Informal Systems RPGF nomination

Hey, Adi Seredinschi here. I am with the Informal Systems cooperative and I would like to nominate my organization to the RPGF program for their contributions to two areas of interest, as follows.

Contribution to IBC

Informal Systems bootstrapped their development work on IBC as soon as the organization was established in January 2020. One of our first open-source repositories was GitHub - informalsystems/hermes: IBC Relayer in Rust. This initial repository hosted, among others, English and TLA+ specifications of the core parts of the IBC protocol, model checking results (which led to some changes to the protocol), plus Rust implementations of an IBC relayer and IBC modules.

In summer 2022, the repository was split in two main parts:

  1. GitHub - informalsystems/hermes: IBC Relayer in Rust which hosts the IBC relayer, and
  2. GitHub - cosmos/ibc-rs: Rust implementation of the Inter-Blockchain Communication (IBC) protocol. which hosts the IBC modules in Rust.

The Hermes IBC relayer started being used in production IBC operations with the launch of IBC in 2021, and was an essential piece of the IBC production rollout and growth. The majority of production operations today employ Hermes for its reliability, comprehensive features, and documentation. The documentation ( and discussions & issues in the Hermes repository are of separate interest because they document several challenges, outages, or corner cases that the IBC protocol faced in production so far.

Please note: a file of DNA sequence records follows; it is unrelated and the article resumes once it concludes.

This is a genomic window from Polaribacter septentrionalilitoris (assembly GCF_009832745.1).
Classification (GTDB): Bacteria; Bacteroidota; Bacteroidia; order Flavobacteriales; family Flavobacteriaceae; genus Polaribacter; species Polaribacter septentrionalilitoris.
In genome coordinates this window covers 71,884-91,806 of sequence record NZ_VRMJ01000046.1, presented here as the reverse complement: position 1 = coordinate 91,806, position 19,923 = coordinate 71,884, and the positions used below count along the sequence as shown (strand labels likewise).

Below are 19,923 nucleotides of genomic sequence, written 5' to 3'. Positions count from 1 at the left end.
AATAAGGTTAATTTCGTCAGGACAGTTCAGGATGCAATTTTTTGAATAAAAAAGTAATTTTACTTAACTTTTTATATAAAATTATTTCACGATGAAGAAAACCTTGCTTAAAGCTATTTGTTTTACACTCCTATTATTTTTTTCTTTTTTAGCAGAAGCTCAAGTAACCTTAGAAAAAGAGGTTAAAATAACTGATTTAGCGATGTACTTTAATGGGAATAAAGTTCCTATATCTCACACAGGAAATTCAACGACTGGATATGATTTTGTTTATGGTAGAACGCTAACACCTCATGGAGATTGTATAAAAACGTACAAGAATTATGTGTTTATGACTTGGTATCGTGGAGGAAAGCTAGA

Building a core IBC stack in Rust had a benefit for correctness, because it led to manual code inspection across the two implementations (Go and Rust), which still leads to discovering bugs, inconsistencies, or under-specified behavior.

Contributions to Tendermint and related libraries

On the Tendermint front, an important contribution was to the Tendermint light client, both on a research side as well as implementation. Concerning research, Informal contributed to the specification of the light client, which was formally verified and documented in this repo tendermint/spec/light-client at main · tendermint/tendermint · GitHub as well as academic publication intended for a broader audience ( Concerning implementation, the GitHub - informalsystems/tendermint-rs: Tendermint in Rust! repository hosts a variety of Rust libraries, most importantly a Tendermint light client implementation, used in production IBC today.